How To Fight Winter Depression

How To Fight Winter Depression

Let’s be honest…the cold and sunless weather isn’t causing most of us to jump out of bed and tackle our to-do list every day. If you live in an area of the country where warm weather hides away for the winter, then you may know exactly what it’s like to get a case of the winter blues. Here are some tips for battling these blues and keeping yourself upbeat and motivated when it’s not so tempting to go outside.


  • Challenge yourself. If you are someone who loves outdoor activities and come to life in the sunny weather, then you most likely want the winter months to go by as fast as possible. One way to do that is to set up a challenge for yourself. Maybe you want to catch up on movies on your watch list or books on your read list. Whichever it is, challenge yourself to get at least one done a week. If both are on your to-do list than you can set up a goal of watching one movie and reading one book every week during your least favorite months. A good challenge is healthy and will keep you chasing the clock through the winter, which will make time go by a lot faster than if you were to just stay snuggled under the covers hibernating the months away.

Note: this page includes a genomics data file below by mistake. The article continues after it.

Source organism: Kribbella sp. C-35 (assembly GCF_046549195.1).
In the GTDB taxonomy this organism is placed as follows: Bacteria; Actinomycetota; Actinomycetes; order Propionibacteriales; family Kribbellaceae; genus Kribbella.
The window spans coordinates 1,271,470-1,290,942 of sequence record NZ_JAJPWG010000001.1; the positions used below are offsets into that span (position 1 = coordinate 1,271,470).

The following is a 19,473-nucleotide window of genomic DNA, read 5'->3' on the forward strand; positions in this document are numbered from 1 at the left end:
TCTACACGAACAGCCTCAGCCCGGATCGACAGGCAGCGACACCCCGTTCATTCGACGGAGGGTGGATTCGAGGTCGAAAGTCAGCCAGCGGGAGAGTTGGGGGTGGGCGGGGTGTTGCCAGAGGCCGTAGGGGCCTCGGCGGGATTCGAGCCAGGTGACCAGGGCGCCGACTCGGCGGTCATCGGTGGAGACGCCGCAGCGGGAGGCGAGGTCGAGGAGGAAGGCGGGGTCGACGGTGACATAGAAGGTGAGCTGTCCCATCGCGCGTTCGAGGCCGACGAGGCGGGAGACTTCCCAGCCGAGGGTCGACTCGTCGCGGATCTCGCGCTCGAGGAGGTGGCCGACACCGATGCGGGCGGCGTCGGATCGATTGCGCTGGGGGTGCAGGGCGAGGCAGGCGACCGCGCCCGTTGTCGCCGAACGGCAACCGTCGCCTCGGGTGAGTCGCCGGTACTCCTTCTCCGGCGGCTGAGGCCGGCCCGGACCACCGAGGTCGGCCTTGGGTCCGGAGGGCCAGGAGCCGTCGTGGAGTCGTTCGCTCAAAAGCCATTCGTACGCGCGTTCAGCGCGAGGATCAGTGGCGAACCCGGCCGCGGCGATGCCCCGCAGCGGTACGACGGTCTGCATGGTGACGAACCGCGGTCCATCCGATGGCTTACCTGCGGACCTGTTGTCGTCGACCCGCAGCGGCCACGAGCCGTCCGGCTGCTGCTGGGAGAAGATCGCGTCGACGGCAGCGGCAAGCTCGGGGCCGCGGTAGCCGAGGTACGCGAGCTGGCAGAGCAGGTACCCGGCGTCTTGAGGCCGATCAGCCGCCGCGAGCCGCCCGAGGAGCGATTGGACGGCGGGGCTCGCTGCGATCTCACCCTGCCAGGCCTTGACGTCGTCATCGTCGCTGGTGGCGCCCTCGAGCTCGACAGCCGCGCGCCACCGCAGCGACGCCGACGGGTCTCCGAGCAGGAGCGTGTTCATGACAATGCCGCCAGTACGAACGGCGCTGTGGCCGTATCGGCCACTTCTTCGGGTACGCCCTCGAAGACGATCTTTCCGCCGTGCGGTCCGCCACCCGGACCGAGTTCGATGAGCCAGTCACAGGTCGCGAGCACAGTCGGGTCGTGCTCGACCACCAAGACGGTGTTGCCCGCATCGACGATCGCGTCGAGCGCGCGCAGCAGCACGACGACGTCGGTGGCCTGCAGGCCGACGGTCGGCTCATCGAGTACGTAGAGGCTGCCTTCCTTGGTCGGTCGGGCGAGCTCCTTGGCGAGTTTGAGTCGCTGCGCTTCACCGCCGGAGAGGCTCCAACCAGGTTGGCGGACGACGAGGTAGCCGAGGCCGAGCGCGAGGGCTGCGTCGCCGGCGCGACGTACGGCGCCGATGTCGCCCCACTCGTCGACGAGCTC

• Embrace it. Instead of trying your best to avoid any kind of contact with the outdoors, try your best to get out and get moving. You can turn it into fun by shopping for winter gear that will keep you comfortable when you step outside. Look into winter hobbies and see if there is something that may fit your interests. Snow shoeing, cross-country skiing, and simple walks in nature are some activities that you might just find yourself looking forward to.

  • Get in the right circle. Try your best to avoid hanging out with people who are negative. By spending time indoors with a group of naysayers, you are likely to feel suffocated by their pessimistic outlook on life, which can bring you down even further when you are already at risk for seasonal depression. There have been studies conducted surrounding the risk factors for depression and a heightened risk associated with who you spend time with. As they say, you are the five people you are closest to. So, it might be time to survey your friendships and find out if you’d be better off surrounding yourself with a more uplifting circle.

Stay Tuned for Part 2!

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